The Bulls crater on the defensive end with Doug in the game. Overall this season, the Bulls are sixth in the NBA in defensive rating, holding opponents to an impressive 96.1 points per 100 possessions. With McDermott on the court, the Bulls are giving up 105.5 points per 100 possessions. Doug thus far has looked totally lost executing any sort of defensive scheme on defense. Check out Ricky O’Donnell’s great breakdown of the myriad ways Doug has struggled guarding players in any and all scenarios.

The Bulls have been a below average rebounding team this season, grabbing just 48.7% of missed shots, 19th best in the league. With Doug McDermott on the court, the Bulls rebound rate drops to 46.6%, tied for 29th with the banged up Pelicans. McDermott is doing nothing to generate stops, and he’s not helping finish off possessions when his teammates force the opposition into a difficult shot.

The issue with Doug’s performance does not seem to be a product of Hoiberg sticking him in bad lineup combinations. He’s played 96 minutes with both Pau Gasol and Joakim Noah and the team’s net rating in those pairings is -17.5 and -19.6, respectively. In 85 minutes on the court with Taj Gibson, the Bulls are -29. The big he’s played “best” with is also the one he’s played with the least. In the 73 minutes Mirotic and McDermott have played together, the Bulls are only -7.2. The presence of Doug alongside Noah and Taj at the same time does nothing to improve their defensive rating, and when on the court with Gasol and Mirotic, the offense somehow only manages to score 88.7 points per 100 possessions.

The craziest thing about McDermott is that, despite the unsustainable hot shooting streak he’s been on to start the year, the Bulls have been the worst offense in the league with him on the court. An 89.9 offensive rating for a player who’s supposed to juice the offense is the trend that troubles me more than the bad defense. It’s the third lowest number of any player averaging twenty or more minutes a game (Jahlil Okafor and Matt Barnes are the only two players below him).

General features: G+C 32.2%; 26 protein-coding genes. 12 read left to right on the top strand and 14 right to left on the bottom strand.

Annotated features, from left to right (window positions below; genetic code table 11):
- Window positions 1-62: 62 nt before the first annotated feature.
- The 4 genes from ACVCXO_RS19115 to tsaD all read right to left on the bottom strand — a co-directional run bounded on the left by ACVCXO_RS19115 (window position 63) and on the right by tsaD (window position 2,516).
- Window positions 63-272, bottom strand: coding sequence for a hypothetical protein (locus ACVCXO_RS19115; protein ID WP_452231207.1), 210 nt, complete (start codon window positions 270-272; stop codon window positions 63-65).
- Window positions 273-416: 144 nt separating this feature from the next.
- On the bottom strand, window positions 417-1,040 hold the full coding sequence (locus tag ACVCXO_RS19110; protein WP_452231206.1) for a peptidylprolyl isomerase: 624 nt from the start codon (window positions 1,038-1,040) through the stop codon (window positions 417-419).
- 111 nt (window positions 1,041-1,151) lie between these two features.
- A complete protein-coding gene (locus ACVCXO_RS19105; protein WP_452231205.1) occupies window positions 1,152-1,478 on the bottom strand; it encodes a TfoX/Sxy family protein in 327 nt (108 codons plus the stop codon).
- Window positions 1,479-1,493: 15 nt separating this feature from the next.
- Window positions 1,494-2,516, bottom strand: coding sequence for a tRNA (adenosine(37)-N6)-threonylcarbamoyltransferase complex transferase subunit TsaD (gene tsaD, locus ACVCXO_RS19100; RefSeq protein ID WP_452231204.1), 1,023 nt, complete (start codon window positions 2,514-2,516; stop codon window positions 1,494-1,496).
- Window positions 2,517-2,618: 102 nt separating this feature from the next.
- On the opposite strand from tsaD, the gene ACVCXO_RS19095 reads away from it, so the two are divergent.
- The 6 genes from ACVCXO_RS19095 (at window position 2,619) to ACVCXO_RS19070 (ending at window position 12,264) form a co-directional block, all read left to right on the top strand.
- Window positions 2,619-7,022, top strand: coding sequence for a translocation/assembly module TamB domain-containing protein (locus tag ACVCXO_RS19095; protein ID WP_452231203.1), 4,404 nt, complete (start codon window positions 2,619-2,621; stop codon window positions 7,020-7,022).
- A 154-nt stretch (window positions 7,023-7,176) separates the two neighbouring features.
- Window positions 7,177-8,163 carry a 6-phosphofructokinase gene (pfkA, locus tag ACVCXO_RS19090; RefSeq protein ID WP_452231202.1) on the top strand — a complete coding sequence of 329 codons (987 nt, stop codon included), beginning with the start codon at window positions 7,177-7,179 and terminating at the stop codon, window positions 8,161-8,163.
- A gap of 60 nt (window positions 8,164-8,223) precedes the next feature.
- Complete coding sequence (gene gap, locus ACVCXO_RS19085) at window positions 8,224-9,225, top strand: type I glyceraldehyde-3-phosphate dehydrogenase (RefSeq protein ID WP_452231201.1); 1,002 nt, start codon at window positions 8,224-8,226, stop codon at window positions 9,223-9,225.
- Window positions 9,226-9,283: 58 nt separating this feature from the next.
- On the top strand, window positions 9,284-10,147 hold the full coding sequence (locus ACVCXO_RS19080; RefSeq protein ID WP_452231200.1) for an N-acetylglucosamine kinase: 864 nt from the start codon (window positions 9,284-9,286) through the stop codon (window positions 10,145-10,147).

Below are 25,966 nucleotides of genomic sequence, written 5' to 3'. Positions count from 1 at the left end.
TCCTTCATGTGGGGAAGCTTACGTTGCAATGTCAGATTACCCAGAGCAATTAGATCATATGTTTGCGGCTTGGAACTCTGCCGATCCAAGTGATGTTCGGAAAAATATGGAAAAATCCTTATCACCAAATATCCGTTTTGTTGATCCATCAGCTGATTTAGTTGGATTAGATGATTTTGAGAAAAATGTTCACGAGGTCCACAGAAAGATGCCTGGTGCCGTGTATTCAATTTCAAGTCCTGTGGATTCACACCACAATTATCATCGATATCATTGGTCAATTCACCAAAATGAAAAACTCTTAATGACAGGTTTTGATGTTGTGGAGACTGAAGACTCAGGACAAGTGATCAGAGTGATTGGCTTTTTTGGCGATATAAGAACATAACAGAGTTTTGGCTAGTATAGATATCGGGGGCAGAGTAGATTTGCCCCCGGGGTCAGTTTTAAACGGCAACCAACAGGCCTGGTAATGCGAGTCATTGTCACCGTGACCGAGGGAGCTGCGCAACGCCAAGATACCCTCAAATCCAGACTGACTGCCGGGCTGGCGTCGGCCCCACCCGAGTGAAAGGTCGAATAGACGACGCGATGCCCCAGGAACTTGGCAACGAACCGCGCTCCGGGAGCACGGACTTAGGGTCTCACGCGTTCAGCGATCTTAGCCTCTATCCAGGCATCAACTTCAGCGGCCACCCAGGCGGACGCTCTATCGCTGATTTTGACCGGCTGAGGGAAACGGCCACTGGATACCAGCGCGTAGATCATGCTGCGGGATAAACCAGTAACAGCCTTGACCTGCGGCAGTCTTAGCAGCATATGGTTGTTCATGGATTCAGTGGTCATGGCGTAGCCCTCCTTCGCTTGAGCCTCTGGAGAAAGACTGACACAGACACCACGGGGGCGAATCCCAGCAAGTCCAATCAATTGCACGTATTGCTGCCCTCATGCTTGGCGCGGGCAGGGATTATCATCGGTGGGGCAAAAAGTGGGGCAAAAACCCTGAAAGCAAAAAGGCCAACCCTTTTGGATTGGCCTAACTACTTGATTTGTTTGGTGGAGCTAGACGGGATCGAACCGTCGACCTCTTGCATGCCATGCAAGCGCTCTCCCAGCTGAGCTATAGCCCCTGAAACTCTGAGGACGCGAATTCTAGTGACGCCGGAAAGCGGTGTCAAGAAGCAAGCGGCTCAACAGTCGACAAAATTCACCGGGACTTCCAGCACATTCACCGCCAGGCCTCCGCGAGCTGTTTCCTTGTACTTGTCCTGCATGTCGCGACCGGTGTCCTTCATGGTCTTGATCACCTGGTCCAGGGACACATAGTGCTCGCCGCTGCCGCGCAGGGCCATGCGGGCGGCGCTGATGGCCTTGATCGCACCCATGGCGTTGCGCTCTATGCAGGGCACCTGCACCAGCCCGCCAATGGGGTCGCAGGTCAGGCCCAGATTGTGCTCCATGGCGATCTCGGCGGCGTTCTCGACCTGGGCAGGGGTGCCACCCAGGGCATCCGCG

This will be something I pay very close attention to in upcoming games. In theory, having a player like McDermott forces the defense to commit a man to chasing him all over the court. Whether or not McDermott finds the ball in his hands, it should effectively create four-on-four opportunities for his teammates. This is the Kyle Korver effect, and Atlanta uses the attention the former Bull draws to create open driving lanes to the basket and find cutters moving without the ball. Why have the Bulls not been able to create offense using similar principles?

Hoiberg is still firmly in the experimentation stage with this team and I believe he will find creative ways to make the offense flow around McDermott. But it’s something to keep a close eye on.

 

BULLet Points: Bulls get a little revenge against Hornets

“Revenge is a dish best served cold.” – Klingon Proverb

The Bulls didn’t exactly get the “you stomped us, we’ll stomp you” flavor of revenge they were hoping for, but they did get the win, 102-97. They entered tonight with a 5-3 record, besting the Cavs and the Thunder, but losing to lesser teams in the Pistons, Timberwolves, and Hornets. They were out rebounded 52-33 in their last contest against Charlotte, and they had another crack at them tonight:

  • The Bulls were active on the glass this time, determined not to get beat on the boards again, winning that battle 57-45. Joakim was a huge contributor to this, posting 18 rebounds and six assists in the most active game he’s had all year. He’s the first player with 16 plus boards and six plus assists off the bench since Dennis Rodman for the Spurs in December 1994; it was fitting that he had the final rebound of the game on Charlotte’s last shot. His energy was great and the knee doesn’t seem to be bothering him. His offensive activity both with and without the ball was enough to make me a believer that he’s going to cause defenses some problems this year, which is a great sign going forward.
  • Pau was a big factor too, adding 13 rebounds to complement his 19 points in a very productive game, posting his third double-double in the last four games (and the one miss was a 16 point, nine rebound effort against Philadelphia); however, it should be noted he was -8 for the game, and wasn’t as productive with Niko on the floor, who was -6.
  • Rose had another decent game, again playing more of a facilitating role with 10 points and eight assists (to three turnovers) in 35 minutes. When the floor was spaced with shooters, Rose was able to penetrate and make decisions between finishing, finding a shooter, or hitting the diving big man on the roll. Unfortunately, he still thinks he can make threes for some reason, missing two more tonight. He’s now 1/18 on the season. Here’s his shot chart, just to rub salt in the wound:

Shotchart_1447473640201

  • While we’re on the subject of three-point shooting, the Bulls averaged 25 of them coming into this game, having a streak of 11 straight games with at least seven made threes. That ended tonight, shooting just 4/16 from deep, while the Hornets were 15/33, which is really what kept the game close.